What do Angel investors look for?
Angels are really focused on the founders, whether you’re a female founder in an all-female team, or a mixed gender team. It is very important to show that you and fellow founders have the skills, knowledge, experience, passion and ambition to successfully grow a business.
Make sure that you can demonstrate why you have set up your business, the opportunity or need that you have identified and the solution that you have developed.
TOP TIP: Don’t be afraid to be passionate and make sure you focus on all that you have achieved so far, and share any recognition you’ve received and what traction you have gained so far.
Here are five things you can do to show potential angel investors why you set up your business:
- Make sure that you have set out your strong understanding of your market and the market share that you will be able to achieve through your business.
- Show that you have a clear business model demonstrating how you can make money.
- Make it clear that you really understand your competition and how you will stand out against your competitors.
- Highlight that you have a clear strategy for building and growing your business that will be matched by your financial projections.
- Don’t forget to set out clearly how much money you need and do not fall into the trap of asking for less money than you actually require. It’s vital to show that you have ambition and a clear understanding of the finance you need to achieve your growth strategy.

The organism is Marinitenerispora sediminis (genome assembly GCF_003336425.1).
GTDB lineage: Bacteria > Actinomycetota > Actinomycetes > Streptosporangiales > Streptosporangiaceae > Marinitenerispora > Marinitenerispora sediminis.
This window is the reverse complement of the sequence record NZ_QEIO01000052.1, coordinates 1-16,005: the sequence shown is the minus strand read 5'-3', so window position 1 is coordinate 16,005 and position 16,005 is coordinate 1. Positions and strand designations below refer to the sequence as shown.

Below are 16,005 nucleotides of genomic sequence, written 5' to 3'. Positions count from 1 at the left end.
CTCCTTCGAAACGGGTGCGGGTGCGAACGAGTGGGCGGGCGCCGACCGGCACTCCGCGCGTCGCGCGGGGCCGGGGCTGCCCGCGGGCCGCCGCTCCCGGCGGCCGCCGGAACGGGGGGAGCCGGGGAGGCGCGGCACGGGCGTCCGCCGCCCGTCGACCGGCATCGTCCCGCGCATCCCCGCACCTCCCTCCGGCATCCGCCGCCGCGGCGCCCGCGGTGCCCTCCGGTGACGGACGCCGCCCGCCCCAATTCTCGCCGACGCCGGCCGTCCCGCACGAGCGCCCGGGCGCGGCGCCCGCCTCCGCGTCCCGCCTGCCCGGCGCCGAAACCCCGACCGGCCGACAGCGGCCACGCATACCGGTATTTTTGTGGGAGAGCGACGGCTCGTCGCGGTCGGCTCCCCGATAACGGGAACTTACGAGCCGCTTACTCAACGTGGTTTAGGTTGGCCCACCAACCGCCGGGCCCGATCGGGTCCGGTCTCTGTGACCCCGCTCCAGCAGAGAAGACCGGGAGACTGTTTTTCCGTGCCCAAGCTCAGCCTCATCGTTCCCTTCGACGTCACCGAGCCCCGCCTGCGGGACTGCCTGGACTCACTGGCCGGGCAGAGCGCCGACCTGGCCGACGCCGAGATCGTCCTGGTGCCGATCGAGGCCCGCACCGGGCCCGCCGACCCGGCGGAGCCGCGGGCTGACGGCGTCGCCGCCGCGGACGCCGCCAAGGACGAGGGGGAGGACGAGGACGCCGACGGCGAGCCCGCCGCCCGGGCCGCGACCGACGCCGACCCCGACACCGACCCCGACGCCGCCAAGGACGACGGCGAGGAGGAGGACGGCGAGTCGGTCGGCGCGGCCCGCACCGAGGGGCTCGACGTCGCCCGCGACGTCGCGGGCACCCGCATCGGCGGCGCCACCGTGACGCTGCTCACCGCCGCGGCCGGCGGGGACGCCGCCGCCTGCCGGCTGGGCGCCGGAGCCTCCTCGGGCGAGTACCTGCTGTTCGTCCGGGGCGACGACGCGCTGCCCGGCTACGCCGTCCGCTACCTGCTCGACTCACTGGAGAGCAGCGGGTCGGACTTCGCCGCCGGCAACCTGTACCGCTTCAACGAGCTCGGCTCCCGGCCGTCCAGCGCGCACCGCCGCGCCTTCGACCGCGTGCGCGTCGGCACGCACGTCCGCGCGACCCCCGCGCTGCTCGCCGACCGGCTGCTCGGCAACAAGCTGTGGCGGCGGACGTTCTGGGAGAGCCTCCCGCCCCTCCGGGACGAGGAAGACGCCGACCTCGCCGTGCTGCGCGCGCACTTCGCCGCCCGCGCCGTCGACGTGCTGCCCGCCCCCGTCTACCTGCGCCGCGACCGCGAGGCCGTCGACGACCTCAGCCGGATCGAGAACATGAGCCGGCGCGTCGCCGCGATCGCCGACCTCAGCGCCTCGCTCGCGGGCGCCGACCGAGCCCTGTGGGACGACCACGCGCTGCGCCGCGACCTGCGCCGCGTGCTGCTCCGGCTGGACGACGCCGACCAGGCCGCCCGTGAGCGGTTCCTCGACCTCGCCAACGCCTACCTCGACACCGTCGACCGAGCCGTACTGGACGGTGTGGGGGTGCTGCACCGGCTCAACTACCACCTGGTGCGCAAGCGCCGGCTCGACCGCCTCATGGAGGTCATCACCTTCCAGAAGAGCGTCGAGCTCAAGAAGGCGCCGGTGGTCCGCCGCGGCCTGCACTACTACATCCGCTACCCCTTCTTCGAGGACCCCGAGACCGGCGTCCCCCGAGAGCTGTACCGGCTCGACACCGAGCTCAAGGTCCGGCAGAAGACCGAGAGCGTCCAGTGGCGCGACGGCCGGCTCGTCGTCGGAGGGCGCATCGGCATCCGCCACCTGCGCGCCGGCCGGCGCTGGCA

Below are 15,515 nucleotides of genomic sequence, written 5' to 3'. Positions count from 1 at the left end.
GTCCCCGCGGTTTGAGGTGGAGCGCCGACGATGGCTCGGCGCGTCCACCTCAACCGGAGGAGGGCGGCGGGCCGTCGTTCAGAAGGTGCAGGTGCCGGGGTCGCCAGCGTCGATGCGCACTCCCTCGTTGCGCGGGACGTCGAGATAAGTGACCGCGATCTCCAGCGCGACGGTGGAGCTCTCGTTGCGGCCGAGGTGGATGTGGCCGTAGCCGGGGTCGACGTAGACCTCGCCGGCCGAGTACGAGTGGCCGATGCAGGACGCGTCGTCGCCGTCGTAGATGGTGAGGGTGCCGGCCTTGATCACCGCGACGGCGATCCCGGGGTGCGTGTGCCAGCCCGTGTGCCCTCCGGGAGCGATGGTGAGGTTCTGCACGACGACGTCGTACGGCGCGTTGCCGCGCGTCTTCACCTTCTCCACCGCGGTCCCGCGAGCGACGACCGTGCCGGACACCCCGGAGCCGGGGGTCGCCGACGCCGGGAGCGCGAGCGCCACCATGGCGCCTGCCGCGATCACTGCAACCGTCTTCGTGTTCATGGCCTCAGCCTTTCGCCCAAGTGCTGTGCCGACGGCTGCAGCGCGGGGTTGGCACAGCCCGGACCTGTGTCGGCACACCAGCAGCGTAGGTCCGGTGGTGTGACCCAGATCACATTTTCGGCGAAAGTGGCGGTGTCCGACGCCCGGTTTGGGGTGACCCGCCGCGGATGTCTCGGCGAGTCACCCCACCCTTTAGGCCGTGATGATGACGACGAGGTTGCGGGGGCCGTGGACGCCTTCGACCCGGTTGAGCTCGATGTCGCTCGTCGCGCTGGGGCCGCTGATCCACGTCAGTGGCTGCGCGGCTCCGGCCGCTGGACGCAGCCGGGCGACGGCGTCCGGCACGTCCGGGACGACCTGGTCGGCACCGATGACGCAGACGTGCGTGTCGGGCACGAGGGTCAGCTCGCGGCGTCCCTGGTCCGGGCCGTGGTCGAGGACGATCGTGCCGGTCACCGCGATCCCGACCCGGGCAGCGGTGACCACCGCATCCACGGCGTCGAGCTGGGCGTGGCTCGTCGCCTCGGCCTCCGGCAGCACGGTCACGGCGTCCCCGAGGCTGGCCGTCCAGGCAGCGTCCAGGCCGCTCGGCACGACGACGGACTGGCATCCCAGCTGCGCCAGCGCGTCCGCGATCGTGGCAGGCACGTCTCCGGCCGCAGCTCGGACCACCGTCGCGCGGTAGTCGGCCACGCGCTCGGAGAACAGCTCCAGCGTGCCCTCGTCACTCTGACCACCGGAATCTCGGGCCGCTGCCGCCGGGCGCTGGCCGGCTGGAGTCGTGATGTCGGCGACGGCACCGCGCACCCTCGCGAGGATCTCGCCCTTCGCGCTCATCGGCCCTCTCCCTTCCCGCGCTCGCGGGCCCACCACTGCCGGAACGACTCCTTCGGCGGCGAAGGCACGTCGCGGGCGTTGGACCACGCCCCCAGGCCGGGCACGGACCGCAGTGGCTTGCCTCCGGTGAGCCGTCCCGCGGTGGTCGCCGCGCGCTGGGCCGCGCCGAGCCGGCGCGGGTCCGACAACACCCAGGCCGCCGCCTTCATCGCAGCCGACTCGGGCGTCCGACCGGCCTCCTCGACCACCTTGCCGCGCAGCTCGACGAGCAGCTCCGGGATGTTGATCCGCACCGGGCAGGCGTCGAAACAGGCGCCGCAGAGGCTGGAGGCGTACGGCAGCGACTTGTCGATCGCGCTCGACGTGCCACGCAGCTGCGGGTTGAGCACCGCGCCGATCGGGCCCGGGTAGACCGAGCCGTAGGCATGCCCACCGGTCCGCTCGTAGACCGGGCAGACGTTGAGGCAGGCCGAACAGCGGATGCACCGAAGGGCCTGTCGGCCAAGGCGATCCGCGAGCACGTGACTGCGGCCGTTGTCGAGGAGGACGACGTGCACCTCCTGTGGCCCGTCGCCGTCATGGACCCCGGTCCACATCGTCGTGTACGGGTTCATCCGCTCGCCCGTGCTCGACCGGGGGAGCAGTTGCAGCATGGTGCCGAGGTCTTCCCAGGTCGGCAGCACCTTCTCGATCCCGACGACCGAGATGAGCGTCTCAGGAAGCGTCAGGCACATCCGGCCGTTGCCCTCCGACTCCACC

How do you find Angel investors ?
Ideally you want to look for investors who have strong experience. This could be either within your own industry, or market identifying individuals who can help you navigate your journey with strong connections. It’s useful to have warm introductions because angels have many other deals that come towards them. This means it’s helpful to have someone that they understand or trust to bring that deal to them.
However, we know that for many women, they are not part of those networks or contacts with the key players in the investment market. Pitching events are a great way to find opportunities to interact and speak with investors informally. It’s also always useful to speak to founders that have already accessed investment from that group of investors.
Top Tip: many Angel groups operate open hours when you can go and have informal conversations with investors, present your business and opportunity to them and gain valuable feedback.
You can find these Angel groups in our database – simply filter for ‘Angel investment’
UKBAA has an extensive directory of Angel syndicates across the UK including syndicates that are female or have a focus on female founders and many of these Angel groups have a direct application process.
Finding Female Angel Investors
The challenge for many women seeking investment is that the majority of angels you will meet are still likely to be male. Recent research from the UKBAA has shown that only 14% of angels are women – 5,000 out of a pool of 37,000. So, for women founders it remains challenging if you want to have either all women backing your deal or at least several women backing your deal.